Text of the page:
Rugby’s Lions; the original ‘International Rules’ pioneers?

As published by The Sunday Age, 28 April 2013

When the imminent British & Irish Lions tour of Australia was officially launched 18 months in advance it’s fair to say the news struggled to gain traction in footy mad Melbourne.

But as the AFL also continues to send overtures across the seas, the Lions’ quasquicentennial return to Oz serves as a reminder of their own intriguing genesis and quirky encounters with our indigenous offshoot.

To the uninitiated, the British & Irish Lions could be mistaken for yet another anomalous modern sport confection. The reality is the Lions are rugby’s meat and two veg, their tours as renowned for high class Union as fanatical supporters’ high volume drinking and singing.

Chosen from England, Ireland, Scotland and Wales, the Lions’ internationals against Australia, New Zealand, South Africa and Argentina date back to 1891. Simply, the Lions are a big deal in the rugby world, the real deal, dragging an estimated 30,000 fanatics across the globe.

A historical connection to Melbourne actually goes back further to the inaugural (unsanctioned) trip in 1888.  Spurred by England’s burgeoning professional movement, English cricket tour entrepreneurs Alfred Shaw and Arthur Shrewsbury led the ‘British Isles Rugby Union Team’s’ 249 day expedition.  Sixteen rugby matches were funded primarily by an additional 19 games of Australian Rules, whereupon the Brits triumphed six times – including against Port Adelaide at Adelaide Oval.

Their Aussie Rules debut was a harsh baptism though, against the Blues at the MCG in front of 26,000.  The Argus newspaper observed of the clash, theatrically billed as Carlton v England;

“The spectators were fully alive to the difficulties of the task which the visitors had undertaken, and every bit of good play was warmly cheered. The English followers too, were playing an excellent game, and perhaps were a bit too conscientious in striving to follow our rules instead of resorting to a greater extent to Rugby tactics.”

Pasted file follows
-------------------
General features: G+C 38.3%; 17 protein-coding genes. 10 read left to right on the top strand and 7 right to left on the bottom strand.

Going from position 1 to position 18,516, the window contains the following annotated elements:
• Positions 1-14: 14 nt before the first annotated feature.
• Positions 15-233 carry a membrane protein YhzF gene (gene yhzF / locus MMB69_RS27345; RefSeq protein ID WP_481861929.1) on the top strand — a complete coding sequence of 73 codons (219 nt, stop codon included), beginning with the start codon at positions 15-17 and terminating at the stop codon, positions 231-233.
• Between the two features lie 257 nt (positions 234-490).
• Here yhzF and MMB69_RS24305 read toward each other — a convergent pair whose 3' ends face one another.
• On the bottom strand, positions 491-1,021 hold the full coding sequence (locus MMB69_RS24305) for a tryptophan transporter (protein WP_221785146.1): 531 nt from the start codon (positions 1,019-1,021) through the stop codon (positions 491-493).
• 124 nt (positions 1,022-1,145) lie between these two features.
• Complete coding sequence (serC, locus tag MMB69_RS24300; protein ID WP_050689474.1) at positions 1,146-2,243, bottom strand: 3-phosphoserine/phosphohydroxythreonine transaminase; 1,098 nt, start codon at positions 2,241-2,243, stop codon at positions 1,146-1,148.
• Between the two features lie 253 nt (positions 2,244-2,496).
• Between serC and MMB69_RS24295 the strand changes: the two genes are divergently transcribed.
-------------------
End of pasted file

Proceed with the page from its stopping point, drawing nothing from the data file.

Not surprisingly, the local bluebloods easily prevailed 14.17.101 to 3.8.26.

Essendon can also lay claim to playing ‘England’, at the old East Melbourne ground.

Interestingly, the photo (below) of the 21-man squad was taken at what appears to be one of the old rugby fields at Flinders Park. Extraordinarily, the photo is dated 25 June 1888 – exactly 125 years prior to the Lions’ clash against Melbourne Rebels literally over the road at AAMI Park.

As a measure of the pioneers’ determination and advances in technology, in 1888 the S.S Kaikoura took 42 days to reach Tasmania from Portsmouth. The combined time it will take the 2013 party to reach Australia will be 19½ hours. On their return voyage, the inaugural Lions players passed the time by using catapults to fire at passing albatrosses. On their return flight this year some players may pass time catapulting birds at pigs on mobile phones!

Also worth noting, the 1888 squad were each given £15 to buy clothing and kit to take with them on tour. They were presented with a cap and just one red, white and blue hooped playing jersey. On their last tour (South Africa, 2009) each Lion was provided 80 pieces of individual kit.

Besides the sad lack of gear, there was also an element of real tragedy half way through the 1888 tour. Team skipper Robert Seddon drowned in an accident whilst sculling on the Hunter River in West Maitland, NSW.  Andrew Stoddart assumed the captaincy – a future England rugby captain and Wisden Cricketer of the Year.

Over the journey, the Brits hold sway 15-5 over the Aussies, although the most recent 2001 tour bucked the trend. The Aussies will require a considerable form reversal to repeat the 2-1 series win.  Unlike the significant challenges of 125 years ago, these Lions will be fully onside with the crowd, and the rules.



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